By CLAY BARBOUR | Wisconsin State Journal lacrossetribune.com | Posted: Tuesday, April 19, 2011
MADISON — Gov. Scott Walker on Monday shot down reports that he was working on legislation to take over struggling cities and schools.
The rumor was born this weekend when writer Rick Ungar posted a blog item on Forbes.com that claimed the governor was working on a bill mirroring Michigan Gov. Rick Snyder’s emergency financial manager law.
The new law gives Snyder the power to appoint emergency managers who could go into struggling cities and schools and fire elected officials, terminate union contracts, seize and sell assets, and eliminate services. Already one Michigan city, Benton Harbor, has fallen under the law.
But according to Chris Schrimpf, Walker’s communication director, the report is “100 percent untrue.”
“Governor Walker’s administration is not considering any legislation similar to what Ungar reports,” he said.
The governor also denied the rumor in a WTMJ-AM interview earlier Monday, saying it was “absolutely a bogus story.”
Ungar quotes local liberal heavyweight Ed Garvey as his source. An April 18 posting on Garvey’s own blog details the whole plan.
Except there doesn’t seem to be any such plan.
“The secret plan is being prepared by the state’s largest law firm, Foley & Lardner, for the Greater Milwaukee Committee, the Bradley Foundation, the governor, and key legislators,” Garvey writes. “There is speculation that Alberta Darling is the Walker point person on this nutty scheme, but no need to speculate: call Senator Darling’s office and ask!”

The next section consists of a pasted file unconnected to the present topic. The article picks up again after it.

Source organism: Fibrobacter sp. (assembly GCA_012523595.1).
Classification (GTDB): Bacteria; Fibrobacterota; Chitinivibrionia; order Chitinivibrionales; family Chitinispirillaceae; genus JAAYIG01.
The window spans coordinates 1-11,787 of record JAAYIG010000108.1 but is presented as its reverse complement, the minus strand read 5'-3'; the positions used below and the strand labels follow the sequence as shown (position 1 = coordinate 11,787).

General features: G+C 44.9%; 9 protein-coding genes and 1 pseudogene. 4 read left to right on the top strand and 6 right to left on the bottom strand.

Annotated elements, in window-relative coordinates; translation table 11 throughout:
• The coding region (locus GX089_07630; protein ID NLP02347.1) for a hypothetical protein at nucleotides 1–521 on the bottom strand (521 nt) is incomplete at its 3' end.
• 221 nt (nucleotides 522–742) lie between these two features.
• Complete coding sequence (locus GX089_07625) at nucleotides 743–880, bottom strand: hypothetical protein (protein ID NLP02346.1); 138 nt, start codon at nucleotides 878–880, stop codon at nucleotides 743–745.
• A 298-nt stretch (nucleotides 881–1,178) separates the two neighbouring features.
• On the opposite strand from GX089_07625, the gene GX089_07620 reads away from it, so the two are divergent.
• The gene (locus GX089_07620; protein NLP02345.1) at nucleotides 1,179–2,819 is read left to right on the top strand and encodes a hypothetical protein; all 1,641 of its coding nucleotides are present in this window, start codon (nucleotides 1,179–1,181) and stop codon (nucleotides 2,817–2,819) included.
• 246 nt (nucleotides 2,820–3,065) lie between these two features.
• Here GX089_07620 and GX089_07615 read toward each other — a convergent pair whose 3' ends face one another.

When the State Journal did just that, Andy Potts, Darling’s spokesman, said: “I have no idea where they are getting this. It’s not true.”
Later in the blog, Garvey, who did not return calls Monday, quotes from a “fancy brochure” he said was in the works to sell the governor’s plan to the state. But the brochure he cites was put out Feb. 14 by the Greater Milwaukee Committee and has nothing to do with the state or the governor.
Instead, it focuses on Milwaukee County and offers suggestions for changes that could lead to greater transparency in government.
“Contrary to the rumors that circulated this weekend, the Initiative does not support providing the state with the ability to take over cities and other entities,” said Julia Taylor, president of the Greater Milwaukee Committee.